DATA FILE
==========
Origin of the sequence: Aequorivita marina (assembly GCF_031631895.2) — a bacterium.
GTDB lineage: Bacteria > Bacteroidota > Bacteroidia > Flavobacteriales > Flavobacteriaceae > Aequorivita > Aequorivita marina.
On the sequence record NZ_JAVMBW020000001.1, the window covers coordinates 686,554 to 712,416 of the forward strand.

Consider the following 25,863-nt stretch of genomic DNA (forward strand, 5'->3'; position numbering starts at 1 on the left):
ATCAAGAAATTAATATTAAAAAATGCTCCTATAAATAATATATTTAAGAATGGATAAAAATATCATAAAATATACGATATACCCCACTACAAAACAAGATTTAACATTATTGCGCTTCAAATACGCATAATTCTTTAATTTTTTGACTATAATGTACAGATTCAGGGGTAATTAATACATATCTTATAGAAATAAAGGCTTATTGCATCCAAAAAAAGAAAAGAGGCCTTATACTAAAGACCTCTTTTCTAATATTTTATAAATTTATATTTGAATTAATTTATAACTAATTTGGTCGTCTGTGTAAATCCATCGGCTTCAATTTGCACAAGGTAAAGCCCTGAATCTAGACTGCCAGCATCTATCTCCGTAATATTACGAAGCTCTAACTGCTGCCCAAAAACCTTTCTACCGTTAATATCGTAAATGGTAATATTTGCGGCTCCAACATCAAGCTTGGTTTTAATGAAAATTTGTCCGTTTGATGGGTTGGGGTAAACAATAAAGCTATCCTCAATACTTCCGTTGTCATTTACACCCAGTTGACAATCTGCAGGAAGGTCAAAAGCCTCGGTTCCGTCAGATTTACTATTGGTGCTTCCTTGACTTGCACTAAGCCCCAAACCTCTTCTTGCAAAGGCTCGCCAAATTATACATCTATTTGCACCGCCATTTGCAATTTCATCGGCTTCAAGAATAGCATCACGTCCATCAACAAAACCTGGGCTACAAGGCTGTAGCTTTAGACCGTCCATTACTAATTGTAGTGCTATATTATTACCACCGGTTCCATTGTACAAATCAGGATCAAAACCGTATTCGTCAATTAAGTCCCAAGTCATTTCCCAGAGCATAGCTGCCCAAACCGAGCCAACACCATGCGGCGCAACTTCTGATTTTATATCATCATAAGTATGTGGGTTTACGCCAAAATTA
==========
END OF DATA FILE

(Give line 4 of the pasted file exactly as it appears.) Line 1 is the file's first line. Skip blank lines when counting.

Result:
Consider the following 25,863-nt stretch of genomic DNA (forward strand, 5'->3'; position numbering starts at 1 on the left):